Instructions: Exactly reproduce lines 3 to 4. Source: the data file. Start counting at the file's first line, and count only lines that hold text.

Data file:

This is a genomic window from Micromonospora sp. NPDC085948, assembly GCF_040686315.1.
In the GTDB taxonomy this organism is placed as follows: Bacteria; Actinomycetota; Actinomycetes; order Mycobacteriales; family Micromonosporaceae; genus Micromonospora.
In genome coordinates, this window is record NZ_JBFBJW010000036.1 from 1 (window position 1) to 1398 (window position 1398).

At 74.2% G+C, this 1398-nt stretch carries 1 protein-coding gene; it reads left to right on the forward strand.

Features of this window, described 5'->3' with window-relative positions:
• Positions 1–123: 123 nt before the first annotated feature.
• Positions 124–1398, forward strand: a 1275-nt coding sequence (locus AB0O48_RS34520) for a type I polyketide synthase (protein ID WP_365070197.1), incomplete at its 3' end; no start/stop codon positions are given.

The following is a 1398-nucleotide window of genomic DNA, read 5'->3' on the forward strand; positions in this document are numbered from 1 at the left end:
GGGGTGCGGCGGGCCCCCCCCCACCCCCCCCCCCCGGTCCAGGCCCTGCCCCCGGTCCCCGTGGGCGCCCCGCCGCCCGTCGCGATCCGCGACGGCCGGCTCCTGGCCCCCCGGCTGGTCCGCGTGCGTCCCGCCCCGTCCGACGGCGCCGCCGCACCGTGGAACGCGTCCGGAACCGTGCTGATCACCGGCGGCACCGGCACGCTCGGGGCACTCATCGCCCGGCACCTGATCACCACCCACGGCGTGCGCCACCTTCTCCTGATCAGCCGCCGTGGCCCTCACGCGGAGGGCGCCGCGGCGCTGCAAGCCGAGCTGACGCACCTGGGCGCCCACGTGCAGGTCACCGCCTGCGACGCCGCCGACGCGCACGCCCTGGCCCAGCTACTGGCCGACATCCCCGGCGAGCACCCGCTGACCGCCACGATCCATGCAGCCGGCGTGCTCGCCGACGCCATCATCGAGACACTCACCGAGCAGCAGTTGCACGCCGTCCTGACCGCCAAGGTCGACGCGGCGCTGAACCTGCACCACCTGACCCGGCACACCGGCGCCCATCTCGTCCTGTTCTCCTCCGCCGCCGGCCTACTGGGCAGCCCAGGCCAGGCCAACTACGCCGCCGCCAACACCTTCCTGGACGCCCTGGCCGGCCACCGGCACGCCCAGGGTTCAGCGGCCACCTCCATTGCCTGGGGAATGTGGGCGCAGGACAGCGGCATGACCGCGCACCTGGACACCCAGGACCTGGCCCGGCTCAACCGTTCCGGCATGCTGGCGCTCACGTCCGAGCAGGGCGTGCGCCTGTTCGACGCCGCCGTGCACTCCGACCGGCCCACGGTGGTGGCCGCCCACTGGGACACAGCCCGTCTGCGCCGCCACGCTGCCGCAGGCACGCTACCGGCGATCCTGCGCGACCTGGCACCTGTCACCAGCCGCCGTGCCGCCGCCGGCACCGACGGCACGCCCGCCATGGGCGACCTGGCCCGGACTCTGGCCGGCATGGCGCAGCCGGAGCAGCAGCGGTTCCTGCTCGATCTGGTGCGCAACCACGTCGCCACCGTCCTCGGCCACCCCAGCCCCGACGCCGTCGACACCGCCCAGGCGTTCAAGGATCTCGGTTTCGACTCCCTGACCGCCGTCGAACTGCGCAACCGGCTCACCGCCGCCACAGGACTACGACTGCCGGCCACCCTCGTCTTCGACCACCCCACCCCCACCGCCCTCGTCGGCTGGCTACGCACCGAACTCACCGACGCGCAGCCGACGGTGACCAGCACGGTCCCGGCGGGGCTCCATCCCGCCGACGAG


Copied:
In genome coordinates, this window is record NZ_JBFBJW010000036.1 from 1 (window position 1) to 1398 (window position 1398).

At 74.2% G+C, this 1398-nt stretch carries 1 protein-coding gene; it reads left to right on the forward strand.